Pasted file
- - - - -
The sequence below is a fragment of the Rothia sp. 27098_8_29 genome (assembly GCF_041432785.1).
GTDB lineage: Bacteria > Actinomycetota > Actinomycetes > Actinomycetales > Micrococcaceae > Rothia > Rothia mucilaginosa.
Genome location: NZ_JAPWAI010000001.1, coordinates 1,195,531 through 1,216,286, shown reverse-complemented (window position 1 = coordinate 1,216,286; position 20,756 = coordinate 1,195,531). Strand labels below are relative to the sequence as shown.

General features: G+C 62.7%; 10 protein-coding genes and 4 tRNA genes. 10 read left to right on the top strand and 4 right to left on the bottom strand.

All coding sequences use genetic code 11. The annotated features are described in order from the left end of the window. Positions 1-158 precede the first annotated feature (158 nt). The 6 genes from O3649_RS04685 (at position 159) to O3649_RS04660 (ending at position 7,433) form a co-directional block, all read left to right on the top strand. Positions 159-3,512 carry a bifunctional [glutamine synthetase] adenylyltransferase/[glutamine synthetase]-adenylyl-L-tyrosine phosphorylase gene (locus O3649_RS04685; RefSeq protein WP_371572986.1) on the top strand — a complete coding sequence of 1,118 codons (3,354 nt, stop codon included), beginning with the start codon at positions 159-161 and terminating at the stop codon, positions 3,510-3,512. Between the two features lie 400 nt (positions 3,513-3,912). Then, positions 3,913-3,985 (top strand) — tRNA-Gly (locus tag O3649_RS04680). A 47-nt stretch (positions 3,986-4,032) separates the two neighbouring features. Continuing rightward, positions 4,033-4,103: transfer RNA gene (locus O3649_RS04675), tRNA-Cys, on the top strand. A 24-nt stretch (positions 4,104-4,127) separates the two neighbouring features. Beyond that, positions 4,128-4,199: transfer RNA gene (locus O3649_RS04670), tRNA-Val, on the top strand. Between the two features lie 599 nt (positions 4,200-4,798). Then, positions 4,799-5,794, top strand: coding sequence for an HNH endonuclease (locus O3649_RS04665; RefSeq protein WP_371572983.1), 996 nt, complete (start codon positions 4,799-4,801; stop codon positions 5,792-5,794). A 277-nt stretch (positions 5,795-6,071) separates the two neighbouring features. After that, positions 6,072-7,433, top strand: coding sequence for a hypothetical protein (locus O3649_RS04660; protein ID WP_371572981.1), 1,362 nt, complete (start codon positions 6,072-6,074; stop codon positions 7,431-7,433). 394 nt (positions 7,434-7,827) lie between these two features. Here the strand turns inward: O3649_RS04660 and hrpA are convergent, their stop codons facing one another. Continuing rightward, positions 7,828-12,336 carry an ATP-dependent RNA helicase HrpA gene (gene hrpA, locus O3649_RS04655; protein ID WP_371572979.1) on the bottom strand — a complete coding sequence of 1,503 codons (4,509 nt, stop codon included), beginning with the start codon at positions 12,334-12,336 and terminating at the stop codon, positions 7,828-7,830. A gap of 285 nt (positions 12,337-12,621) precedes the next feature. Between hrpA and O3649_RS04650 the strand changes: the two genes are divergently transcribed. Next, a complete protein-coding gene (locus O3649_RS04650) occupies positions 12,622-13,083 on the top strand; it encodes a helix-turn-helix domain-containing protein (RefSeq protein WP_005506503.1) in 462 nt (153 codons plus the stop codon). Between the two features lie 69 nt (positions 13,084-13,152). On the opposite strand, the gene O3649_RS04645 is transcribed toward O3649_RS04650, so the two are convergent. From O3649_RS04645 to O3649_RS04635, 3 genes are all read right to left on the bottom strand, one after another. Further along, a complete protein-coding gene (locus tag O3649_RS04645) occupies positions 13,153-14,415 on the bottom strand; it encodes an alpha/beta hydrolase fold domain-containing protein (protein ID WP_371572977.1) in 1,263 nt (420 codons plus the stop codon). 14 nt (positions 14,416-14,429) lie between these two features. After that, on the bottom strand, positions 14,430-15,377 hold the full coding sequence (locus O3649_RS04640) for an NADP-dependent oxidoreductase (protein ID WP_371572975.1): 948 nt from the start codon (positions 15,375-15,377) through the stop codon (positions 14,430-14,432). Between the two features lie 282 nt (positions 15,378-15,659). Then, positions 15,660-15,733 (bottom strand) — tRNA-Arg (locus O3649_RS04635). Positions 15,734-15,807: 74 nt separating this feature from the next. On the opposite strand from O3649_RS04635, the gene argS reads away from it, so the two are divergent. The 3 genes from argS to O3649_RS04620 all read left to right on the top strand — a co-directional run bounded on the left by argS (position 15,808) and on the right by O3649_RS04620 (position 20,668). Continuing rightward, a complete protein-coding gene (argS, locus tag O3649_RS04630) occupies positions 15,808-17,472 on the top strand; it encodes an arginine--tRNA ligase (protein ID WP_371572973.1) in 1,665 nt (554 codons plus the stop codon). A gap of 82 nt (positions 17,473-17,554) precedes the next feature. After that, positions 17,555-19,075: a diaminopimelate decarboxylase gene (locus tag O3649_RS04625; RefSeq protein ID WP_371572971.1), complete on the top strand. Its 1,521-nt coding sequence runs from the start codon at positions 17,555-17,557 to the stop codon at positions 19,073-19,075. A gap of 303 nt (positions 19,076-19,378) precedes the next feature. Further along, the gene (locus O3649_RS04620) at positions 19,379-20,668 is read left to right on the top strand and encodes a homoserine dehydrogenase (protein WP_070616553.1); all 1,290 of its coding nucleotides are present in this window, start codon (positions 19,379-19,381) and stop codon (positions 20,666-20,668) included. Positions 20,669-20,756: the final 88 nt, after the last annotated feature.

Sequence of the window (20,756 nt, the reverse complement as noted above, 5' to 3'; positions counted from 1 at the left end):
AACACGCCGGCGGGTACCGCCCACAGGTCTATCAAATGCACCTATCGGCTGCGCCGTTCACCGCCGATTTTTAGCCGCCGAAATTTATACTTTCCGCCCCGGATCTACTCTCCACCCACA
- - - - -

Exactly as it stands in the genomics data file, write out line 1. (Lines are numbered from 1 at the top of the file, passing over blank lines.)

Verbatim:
The sequence below is a fragment of the Rothia sp. 27098_8_29 genome (assembly GCF_041432785.1).